CJF spreads its wings – but the clippers are out

May 29, 2011 by Henry Benjamin
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Manny Waks, the Executive Director of the Canberra-based Capital Jewish Forum has insisted that the inaugural Melbourne Capital Jewish Forum event at which the guest speaker will be Izzat Abdulhadi, Palestinian Authority Head of Delegation to Australia will take place in spite of objections to the event.

Manny Waks

Waks told J-Wire he had advised Dr Danny Lamm, president of the Executive Council of Australian Jewry that the CJF had consistently adhered to its mission ‘to promote discussion and engagement with intellectuals, dignitaries and leaders on topics which are relevant to Jewish academic, policy, business and other professionals.’

But Waks added: “I have received demands from Victorian and National leadership organisations that I must cancel this event.”

J-Wire asked Waks if he had consulted the community before planning the event….or if he thinks that was not necessary. He said: “We are effectively a national group – currently with over 550+ email subscribers from around Australia – offering a unique opportunity to the Jewish community. We are not in “competition” with other groups. Holding an event in Melbourne is a natural progression for the CJF and this vision has been made public in various forums, including directly to some within the Jewish community leadership group.

Also, these events have been running basically every month in Canberra with a range of ambassadors, including those who represent countries that do not have a formal relationship with Israel. Not only have I not received criticism for holding these events, in fact these events have been encouraged, including from some within the leadership group.”

Waks outlined the aims of the CJF

1.      Focus attention of leaders and key decision makers on issues pertinent to the Jewish community and allow CJF members to meet and interact with these leaders and decision makers.

2.      Provide a unique and contemporary framework open to Jewish professionals with diverse political and ideological views.

3.      Offer stimulating opportunities for Jewish professionals to enhance their Jewish identity through meaningful engagement and networking with their Jewish contemporaries.

He added that the CJF is not a representative body but simply a facilitating organisation. The Melbourne meeting, according to Waks, is in response to demands to broaden the CJF’s activities in other Australian cities.

First Secretary Mohammed Abu Daga, Izzat Abdulhadi and Manny Waks at the 2009 event

Waks said: “I take no issue with the fact that CJF events may not have a universal appeal. Our intent is straightforward and ideologically innocuous, to encourage discourse and a free exchange of ideas in a respectful manner. Mr Abdulhadi has made it clear that he will respond to each and every question posed to him. I extend an invitation to the entire community, including those in leadership positions, to attend this event and accept his offer.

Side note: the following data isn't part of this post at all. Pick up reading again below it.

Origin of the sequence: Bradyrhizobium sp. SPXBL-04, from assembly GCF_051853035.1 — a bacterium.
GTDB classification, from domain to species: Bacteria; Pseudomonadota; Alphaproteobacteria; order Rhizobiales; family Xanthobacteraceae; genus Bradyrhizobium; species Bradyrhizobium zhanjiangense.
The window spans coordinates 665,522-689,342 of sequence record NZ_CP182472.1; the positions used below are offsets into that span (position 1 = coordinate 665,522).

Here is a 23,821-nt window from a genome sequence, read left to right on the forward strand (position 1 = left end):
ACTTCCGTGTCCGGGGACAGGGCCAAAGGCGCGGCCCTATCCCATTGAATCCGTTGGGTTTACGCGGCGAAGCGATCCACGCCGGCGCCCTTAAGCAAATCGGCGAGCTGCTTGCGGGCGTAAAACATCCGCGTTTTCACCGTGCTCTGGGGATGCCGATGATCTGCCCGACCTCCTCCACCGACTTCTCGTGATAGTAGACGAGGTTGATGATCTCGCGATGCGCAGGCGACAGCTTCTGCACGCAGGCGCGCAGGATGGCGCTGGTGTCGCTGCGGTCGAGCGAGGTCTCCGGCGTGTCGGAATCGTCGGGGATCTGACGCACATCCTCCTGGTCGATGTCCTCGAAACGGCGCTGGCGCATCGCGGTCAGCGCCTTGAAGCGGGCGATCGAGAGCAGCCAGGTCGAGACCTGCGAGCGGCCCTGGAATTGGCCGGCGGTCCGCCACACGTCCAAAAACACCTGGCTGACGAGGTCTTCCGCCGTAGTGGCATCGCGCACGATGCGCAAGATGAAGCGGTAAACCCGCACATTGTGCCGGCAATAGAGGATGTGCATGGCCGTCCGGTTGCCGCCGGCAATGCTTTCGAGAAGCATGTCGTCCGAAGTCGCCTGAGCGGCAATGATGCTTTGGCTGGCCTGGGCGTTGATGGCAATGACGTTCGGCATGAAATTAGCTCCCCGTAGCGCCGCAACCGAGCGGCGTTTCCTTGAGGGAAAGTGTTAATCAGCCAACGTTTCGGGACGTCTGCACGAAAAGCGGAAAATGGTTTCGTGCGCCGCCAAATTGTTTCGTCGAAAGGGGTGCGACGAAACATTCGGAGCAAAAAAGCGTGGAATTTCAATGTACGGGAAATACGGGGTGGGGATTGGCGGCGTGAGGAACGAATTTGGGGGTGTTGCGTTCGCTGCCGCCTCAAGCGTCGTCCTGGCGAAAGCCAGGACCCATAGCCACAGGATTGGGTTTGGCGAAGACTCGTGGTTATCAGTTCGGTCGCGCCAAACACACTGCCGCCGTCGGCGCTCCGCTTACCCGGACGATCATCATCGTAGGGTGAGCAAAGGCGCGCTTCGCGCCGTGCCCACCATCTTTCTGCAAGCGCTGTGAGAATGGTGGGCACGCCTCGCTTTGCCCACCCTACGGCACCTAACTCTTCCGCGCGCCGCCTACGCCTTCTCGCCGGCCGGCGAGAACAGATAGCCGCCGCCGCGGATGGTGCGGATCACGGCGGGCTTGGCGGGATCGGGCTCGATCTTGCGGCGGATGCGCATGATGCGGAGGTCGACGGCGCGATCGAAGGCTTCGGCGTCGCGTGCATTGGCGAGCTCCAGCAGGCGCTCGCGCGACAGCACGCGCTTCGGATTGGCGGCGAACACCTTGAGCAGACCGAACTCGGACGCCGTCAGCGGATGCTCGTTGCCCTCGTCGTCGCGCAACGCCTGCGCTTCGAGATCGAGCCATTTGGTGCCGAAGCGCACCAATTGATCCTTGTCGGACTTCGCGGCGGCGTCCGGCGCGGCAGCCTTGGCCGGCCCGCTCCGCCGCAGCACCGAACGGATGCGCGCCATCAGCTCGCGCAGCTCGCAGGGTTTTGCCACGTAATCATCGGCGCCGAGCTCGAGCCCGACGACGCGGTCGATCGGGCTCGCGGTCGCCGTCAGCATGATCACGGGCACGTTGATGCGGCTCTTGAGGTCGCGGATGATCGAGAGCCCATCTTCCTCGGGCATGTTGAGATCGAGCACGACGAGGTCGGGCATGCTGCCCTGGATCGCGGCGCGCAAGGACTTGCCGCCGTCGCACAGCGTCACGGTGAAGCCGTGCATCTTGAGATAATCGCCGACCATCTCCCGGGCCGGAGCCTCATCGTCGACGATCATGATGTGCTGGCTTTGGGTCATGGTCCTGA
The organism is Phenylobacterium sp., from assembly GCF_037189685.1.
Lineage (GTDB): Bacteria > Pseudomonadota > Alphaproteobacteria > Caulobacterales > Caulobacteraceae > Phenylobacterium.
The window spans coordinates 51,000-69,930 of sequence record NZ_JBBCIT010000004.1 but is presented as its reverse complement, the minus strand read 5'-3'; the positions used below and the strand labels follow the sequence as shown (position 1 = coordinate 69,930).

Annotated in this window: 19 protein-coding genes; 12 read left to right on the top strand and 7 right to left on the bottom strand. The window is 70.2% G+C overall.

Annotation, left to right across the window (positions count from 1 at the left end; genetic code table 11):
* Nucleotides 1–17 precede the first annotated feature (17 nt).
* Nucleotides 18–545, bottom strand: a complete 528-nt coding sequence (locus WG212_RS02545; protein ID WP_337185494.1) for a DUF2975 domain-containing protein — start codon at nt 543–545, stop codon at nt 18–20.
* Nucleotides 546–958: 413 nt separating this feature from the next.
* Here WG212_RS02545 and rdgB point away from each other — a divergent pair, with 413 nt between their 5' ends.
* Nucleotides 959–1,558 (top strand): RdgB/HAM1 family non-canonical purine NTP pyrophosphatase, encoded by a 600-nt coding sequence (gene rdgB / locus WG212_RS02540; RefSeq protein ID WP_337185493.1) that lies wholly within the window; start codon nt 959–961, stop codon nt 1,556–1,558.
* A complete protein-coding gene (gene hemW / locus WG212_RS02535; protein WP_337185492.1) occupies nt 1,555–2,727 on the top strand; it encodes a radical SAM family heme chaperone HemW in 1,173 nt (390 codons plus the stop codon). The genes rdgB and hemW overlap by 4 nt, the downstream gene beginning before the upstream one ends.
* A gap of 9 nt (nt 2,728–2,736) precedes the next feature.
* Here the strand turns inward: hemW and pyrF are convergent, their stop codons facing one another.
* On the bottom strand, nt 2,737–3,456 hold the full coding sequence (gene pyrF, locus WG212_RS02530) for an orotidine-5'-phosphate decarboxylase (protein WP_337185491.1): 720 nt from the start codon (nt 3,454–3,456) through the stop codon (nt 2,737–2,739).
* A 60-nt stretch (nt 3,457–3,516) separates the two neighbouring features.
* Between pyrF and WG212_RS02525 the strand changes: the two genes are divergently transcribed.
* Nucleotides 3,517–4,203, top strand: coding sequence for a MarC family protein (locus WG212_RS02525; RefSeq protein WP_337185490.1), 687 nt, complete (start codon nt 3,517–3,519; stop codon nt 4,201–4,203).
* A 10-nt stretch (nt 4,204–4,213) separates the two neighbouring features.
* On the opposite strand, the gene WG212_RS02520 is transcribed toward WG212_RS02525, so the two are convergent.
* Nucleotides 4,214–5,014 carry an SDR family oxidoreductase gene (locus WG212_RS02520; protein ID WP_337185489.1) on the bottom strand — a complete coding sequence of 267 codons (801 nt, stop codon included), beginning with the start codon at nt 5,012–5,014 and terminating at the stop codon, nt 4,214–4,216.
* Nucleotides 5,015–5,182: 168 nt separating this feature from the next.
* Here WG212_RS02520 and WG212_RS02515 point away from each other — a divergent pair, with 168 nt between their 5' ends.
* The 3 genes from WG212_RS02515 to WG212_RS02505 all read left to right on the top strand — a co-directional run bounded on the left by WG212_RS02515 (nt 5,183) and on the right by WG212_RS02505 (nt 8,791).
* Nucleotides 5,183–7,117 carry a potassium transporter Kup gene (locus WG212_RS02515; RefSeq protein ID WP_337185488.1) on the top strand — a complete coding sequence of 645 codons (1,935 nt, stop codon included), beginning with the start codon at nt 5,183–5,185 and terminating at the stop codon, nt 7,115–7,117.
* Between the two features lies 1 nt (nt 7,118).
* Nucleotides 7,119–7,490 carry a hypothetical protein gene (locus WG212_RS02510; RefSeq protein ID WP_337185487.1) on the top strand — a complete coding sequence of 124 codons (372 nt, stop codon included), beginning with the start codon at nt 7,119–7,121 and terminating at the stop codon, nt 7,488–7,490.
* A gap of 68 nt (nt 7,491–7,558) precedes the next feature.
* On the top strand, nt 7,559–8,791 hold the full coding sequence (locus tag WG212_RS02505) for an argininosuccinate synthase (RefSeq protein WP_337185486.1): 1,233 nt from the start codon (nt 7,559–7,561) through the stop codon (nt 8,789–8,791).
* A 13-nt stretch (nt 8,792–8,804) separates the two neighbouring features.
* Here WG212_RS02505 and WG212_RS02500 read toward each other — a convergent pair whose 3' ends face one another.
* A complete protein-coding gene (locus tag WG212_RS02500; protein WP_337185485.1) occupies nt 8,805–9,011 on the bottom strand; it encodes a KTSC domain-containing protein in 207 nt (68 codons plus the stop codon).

It is my sincere hope that this event will be the first of many around Australia—a number of ambassadors have already agreed to participate in such a program.”

Abdulhadi addressed the CJF in 2009…its inaugural year.

J-Wire was told by the Executive Council of Australian Jewry that they had no comment to make on the issue.

Waks told J-Wire: “Despite the significant pressure emanating from some circles within our community to cancel the Melbourne event, I can confirm that this is not an option—it will proceed.”

Comments

One Response to “CJF spreads its wings – but the clippers are out”
  1. sheree waks says:

    As one who has driven from Sydney to Canberra and back to attend a number of CJF events, as they were not available in Sydney, I can attest to these events being stimulating and enlightening, as well as extremely inclusive – I met people there whose views encompassed a very broad spectrum indeed, yet never encountered anything other than respect for both speakers and participants from all those in attendance. Instead of denigrating the attempt to broaden the geographic reach of CJF because, presumably, these critics do not want the Palestinian Authority Head Of Delegation Mr Izzat Abdulhadi (a most intelligent and interesting man, whose 2009 CJF address is there to be read online for anyone interested) such endeavours should be encouraged. This appears to be yet another attempt to stifle debate, that is only reinforcing the opinions of many who no longer frequent the Jewish establishment organisations.

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